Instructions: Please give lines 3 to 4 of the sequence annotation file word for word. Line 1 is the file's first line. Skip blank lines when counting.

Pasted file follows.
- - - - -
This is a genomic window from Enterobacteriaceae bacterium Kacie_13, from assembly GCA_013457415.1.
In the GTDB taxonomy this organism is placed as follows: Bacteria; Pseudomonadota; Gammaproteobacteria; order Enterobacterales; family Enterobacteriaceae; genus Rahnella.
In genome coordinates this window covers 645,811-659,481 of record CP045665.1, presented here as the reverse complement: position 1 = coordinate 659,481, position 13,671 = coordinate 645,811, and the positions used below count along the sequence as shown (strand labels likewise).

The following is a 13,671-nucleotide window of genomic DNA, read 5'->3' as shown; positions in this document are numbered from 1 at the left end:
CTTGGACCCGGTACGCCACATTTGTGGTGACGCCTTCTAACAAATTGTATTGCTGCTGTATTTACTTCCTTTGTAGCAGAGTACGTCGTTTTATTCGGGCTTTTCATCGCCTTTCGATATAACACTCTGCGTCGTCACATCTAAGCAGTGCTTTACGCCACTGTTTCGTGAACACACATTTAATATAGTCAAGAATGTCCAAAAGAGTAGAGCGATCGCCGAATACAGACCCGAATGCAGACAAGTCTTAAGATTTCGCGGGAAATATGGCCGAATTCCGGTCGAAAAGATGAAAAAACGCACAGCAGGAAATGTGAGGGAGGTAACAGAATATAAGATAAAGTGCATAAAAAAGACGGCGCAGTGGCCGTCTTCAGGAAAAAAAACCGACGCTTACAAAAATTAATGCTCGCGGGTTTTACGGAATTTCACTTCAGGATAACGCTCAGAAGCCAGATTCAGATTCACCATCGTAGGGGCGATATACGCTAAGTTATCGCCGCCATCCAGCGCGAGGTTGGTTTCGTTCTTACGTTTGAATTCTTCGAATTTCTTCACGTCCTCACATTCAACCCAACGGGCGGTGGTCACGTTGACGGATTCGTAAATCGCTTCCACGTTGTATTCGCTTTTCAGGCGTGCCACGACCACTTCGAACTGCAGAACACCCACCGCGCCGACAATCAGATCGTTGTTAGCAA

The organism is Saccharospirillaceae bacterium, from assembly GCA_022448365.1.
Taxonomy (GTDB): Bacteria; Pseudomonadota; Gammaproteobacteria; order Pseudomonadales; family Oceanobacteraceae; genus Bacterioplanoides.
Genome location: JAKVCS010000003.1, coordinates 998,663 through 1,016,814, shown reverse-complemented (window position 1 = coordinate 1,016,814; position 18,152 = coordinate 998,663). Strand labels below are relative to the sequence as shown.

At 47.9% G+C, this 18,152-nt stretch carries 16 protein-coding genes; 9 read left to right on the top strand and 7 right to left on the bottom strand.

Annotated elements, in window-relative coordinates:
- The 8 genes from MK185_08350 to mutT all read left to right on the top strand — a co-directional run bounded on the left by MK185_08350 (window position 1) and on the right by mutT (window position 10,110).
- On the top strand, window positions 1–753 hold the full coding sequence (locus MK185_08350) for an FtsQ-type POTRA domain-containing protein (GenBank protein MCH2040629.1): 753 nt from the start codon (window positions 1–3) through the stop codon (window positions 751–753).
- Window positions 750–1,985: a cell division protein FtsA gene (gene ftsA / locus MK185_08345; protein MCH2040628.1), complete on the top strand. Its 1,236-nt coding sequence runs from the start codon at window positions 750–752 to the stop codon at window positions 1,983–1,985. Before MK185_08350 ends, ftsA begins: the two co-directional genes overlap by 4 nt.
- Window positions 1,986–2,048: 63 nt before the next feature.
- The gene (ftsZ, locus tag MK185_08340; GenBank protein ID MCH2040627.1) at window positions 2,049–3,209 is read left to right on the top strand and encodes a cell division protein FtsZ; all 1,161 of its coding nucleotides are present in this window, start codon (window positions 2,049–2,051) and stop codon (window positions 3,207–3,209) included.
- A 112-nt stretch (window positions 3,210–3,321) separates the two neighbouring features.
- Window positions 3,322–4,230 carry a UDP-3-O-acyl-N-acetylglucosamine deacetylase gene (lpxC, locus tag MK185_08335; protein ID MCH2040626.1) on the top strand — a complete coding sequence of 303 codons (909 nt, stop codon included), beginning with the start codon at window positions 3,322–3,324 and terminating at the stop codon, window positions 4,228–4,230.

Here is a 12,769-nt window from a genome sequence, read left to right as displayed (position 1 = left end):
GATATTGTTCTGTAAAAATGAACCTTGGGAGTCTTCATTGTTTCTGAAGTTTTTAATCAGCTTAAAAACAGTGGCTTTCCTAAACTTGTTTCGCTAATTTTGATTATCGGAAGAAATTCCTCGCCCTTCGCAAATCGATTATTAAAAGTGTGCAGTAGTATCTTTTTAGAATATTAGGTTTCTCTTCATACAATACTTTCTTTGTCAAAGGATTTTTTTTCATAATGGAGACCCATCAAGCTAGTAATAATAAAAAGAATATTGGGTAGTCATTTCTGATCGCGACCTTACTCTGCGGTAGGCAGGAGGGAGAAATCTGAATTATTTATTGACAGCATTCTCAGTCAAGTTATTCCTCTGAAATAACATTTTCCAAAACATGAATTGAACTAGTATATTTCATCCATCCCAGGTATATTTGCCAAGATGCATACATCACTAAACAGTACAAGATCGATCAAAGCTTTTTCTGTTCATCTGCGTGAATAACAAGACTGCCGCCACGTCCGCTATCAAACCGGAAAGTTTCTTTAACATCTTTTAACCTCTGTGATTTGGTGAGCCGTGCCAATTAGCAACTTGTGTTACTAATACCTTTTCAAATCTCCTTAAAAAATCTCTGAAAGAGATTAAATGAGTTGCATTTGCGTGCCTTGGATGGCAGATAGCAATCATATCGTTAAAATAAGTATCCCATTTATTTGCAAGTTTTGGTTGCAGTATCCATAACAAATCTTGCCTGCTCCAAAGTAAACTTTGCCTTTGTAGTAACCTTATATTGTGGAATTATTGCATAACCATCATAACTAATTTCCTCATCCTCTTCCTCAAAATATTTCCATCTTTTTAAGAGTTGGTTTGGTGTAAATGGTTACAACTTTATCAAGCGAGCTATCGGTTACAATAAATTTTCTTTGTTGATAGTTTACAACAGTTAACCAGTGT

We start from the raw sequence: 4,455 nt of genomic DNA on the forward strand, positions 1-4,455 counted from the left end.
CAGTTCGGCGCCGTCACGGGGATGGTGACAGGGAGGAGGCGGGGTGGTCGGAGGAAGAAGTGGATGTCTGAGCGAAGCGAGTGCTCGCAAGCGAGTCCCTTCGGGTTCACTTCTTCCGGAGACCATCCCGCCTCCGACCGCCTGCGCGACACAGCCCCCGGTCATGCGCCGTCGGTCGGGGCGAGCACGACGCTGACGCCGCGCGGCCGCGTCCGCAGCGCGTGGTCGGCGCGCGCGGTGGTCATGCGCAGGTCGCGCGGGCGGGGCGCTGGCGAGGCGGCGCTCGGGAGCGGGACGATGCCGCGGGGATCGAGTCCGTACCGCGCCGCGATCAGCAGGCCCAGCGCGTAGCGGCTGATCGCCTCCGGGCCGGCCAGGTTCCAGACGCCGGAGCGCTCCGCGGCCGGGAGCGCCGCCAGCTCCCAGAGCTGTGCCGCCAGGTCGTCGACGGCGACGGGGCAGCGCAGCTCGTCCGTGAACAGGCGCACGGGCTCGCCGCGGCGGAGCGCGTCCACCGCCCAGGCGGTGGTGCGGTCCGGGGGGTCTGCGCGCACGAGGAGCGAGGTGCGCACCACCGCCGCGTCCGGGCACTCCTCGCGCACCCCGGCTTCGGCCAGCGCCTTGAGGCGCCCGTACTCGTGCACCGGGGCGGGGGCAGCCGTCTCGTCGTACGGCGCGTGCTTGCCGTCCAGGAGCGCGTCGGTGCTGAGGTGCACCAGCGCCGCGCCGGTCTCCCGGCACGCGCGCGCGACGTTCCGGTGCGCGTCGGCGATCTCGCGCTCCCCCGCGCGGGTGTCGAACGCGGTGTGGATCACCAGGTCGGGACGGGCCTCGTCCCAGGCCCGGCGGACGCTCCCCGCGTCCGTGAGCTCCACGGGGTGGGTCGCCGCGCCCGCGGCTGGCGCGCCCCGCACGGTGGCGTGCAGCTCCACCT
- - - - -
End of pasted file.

In genome coordinates this window covers 645,811-659,481 of record CP045665.1, presented here as the reverse complement: position 1 = coordinate 659,481, position 13,671 = coordinate 645,811, and the positions used below count along the sequence as shown (strand labels likewise).

The following is a 13,671-nucleotide window of genomic DNA, read 5'->3' as shown; positions in this document are numbered from 1 at the left end: